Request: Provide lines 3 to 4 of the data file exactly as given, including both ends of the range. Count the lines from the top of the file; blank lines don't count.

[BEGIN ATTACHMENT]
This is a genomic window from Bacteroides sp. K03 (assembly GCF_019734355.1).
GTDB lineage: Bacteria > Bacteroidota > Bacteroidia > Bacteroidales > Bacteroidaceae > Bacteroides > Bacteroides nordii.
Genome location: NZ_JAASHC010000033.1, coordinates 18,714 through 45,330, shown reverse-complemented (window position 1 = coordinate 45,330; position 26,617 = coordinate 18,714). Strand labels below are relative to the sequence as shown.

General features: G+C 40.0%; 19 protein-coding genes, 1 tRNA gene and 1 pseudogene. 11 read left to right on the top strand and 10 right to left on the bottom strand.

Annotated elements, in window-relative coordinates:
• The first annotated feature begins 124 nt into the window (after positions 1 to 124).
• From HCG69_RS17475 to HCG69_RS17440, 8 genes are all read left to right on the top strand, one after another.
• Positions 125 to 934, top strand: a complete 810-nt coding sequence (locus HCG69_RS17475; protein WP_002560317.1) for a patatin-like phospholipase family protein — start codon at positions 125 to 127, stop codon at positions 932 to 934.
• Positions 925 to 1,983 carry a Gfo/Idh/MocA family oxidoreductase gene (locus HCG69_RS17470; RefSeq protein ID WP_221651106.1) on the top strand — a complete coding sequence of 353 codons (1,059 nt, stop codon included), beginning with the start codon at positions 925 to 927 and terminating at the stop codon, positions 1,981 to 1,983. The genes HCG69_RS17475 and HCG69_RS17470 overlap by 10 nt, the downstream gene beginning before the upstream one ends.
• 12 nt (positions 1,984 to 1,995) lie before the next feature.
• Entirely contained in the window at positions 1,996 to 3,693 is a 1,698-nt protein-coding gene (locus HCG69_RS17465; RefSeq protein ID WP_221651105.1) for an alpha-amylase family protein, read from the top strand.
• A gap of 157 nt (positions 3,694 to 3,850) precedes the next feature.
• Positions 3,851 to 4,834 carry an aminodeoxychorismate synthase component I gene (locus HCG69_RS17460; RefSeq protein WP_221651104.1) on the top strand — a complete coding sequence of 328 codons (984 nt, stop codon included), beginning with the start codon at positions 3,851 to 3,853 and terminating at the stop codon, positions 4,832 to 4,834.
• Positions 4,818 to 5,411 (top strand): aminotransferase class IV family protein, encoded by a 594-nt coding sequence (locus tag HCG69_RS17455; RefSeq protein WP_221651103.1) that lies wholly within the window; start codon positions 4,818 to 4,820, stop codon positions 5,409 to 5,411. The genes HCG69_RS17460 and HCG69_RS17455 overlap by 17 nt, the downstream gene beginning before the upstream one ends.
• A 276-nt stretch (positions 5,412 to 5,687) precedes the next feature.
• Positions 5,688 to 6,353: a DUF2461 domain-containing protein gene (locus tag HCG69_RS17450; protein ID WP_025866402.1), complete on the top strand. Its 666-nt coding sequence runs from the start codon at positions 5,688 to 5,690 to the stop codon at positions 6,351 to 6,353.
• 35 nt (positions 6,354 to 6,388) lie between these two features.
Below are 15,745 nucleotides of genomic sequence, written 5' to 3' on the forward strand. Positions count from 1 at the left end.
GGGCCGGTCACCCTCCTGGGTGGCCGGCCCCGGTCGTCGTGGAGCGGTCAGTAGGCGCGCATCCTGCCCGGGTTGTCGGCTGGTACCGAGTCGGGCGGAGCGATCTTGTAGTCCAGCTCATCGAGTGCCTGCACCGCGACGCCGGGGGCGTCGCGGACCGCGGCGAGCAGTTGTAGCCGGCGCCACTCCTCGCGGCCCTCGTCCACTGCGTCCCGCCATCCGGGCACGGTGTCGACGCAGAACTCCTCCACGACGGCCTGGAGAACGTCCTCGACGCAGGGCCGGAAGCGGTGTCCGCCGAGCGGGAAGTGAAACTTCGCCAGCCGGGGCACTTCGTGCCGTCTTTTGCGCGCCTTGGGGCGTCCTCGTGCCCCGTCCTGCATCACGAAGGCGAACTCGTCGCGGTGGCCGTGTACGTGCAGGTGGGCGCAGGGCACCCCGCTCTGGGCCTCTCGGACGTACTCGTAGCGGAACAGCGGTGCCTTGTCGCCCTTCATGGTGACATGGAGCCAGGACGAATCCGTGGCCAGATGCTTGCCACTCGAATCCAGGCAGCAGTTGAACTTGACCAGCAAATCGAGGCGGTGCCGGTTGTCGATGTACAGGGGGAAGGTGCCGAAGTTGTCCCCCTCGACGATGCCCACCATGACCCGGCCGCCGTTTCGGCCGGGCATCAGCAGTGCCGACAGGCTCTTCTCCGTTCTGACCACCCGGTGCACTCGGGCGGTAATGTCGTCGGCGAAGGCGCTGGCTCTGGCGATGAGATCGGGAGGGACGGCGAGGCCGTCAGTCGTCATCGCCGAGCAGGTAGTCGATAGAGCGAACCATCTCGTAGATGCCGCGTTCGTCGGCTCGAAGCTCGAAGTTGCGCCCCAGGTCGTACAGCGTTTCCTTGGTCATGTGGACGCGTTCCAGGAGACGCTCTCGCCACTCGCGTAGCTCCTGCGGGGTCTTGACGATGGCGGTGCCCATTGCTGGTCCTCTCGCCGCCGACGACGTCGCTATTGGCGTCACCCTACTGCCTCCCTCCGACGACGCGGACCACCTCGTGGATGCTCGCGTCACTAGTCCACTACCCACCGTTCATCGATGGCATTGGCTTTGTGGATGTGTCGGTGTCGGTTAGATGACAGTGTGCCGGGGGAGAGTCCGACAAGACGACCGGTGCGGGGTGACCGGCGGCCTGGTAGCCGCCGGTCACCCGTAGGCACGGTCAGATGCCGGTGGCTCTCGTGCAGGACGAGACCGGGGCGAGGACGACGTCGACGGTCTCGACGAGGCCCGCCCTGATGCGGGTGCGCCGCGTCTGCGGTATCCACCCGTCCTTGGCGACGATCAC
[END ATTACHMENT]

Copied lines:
Genome location: NZ_JAASHC010000033.1, coordinates 18,714 through 45,330, shown reverse-complemented (window position 1 = coordinate 45,330; position 26,617 = coordinate 18,714). Strand labels below are relative to the sequence as shown.

General features: G+C 40.0%; 19 protein-coding genes, 1 tRNA gene and 1 pseudogene. 11 read left to right on the top strand and 10 right to left on the bottom strand.